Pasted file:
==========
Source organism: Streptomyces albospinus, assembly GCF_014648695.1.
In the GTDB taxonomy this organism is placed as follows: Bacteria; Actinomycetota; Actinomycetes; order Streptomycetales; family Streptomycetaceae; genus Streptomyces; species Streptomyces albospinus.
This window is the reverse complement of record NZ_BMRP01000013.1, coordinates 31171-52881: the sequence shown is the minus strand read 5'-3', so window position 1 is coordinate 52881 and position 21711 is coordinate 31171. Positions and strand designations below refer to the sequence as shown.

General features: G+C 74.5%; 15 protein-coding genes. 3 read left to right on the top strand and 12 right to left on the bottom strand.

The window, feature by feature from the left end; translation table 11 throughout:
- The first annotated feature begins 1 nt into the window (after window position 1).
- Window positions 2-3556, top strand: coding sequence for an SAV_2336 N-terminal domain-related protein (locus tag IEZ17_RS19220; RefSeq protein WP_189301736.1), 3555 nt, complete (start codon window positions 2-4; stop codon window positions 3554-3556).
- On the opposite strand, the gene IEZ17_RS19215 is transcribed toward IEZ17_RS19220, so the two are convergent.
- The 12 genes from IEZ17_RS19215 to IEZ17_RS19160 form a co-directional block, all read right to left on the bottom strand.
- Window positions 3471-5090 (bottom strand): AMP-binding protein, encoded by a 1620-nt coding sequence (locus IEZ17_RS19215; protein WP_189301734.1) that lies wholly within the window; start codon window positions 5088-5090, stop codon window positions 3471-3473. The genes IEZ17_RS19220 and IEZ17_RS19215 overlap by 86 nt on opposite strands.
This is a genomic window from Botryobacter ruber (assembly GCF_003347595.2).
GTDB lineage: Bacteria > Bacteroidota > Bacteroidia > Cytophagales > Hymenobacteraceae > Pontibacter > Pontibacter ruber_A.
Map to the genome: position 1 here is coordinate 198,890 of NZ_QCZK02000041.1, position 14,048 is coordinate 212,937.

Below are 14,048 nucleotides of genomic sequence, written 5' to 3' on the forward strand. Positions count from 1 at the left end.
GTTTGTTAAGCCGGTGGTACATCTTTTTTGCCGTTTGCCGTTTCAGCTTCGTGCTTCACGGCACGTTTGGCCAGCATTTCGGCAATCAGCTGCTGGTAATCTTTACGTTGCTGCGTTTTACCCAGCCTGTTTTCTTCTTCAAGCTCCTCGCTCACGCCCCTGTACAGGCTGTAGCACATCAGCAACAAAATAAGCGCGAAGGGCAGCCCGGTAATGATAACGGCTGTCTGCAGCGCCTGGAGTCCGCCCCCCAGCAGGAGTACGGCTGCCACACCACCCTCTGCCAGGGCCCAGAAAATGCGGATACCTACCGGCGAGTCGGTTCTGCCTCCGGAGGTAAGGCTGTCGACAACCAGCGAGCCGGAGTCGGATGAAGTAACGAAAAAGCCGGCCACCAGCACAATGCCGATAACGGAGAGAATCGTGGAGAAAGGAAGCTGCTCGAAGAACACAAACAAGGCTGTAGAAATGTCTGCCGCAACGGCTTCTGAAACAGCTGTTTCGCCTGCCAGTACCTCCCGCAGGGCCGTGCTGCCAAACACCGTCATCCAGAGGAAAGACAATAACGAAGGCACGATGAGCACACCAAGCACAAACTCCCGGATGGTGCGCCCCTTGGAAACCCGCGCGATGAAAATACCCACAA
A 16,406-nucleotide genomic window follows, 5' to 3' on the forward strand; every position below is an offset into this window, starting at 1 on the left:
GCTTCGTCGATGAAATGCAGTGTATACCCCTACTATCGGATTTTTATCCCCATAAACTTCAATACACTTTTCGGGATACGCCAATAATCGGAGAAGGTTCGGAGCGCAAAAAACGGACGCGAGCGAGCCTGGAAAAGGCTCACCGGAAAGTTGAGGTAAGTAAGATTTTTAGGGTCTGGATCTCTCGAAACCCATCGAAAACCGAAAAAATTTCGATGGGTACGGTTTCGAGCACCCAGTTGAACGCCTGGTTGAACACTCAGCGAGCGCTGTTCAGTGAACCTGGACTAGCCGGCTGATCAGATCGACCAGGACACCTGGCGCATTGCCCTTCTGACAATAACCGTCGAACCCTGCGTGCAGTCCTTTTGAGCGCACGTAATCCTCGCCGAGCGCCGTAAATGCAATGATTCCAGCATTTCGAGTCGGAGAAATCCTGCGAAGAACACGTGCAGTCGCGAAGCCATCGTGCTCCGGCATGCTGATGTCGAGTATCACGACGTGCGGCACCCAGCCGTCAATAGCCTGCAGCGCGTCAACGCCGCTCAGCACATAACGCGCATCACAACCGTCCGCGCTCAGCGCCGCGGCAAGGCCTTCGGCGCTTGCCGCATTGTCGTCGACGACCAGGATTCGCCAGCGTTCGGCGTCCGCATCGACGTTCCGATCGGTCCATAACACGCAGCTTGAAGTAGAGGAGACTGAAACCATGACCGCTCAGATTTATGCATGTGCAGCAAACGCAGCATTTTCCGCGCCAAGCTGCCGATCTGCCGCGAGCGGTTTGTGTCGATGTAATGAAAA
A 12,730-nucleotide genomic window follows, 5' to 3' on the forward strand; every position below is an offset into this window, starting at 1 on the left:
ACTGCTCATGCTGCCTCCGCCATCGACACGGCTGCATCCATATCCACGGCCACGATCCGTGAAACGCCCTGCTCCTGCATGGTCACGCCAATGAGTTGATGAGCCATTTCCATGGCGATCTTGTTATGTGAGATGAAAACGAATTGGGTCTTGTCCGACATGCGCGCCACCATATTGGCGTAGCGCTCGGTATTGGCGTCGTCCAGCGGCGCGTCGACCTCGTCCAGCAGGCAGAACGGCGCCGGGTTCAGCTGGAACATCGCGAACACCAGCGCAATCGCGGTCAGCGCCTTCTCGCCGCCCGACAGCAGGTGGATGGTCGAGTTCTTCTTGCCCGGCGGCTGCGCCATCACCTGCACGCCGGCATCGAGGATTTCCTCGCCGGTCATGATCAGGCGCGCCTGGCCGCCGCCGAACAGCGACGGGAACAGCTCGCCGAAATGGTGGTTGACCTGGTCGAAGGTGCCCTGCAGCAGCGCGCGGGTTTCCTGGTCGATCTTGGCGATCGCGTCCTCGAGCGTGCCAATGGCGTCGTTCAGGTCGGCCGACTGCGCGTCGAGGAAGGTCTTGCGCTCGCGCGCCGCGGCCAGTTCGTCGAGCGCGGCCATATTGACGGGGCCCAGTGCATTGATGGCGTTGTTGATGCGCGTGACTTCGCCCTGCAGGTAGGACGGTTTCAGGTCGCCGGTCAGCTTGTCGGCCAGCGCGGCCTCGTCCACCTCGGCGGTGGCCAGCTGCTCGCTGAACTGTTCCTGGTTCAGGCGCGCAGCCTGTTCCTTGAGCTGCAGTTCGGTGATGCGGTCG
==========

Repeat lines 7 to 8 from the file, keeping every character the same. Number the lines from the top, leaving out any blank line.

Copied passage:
- Window positions 2-3556, top strand: coding sequence for an SAV_2336 N-terminal domain-related protein (locus tag IEZ17_RS19220; RefSeq protein WP_189301736.1), 3555 nt, complete (start codon window positions 2-4; stop codon window positions 3554-3556).
- On the opposite strand, the gene IEZ17_RS19215 is transcribed toward IEZ17_RS19220, so the two are convergent.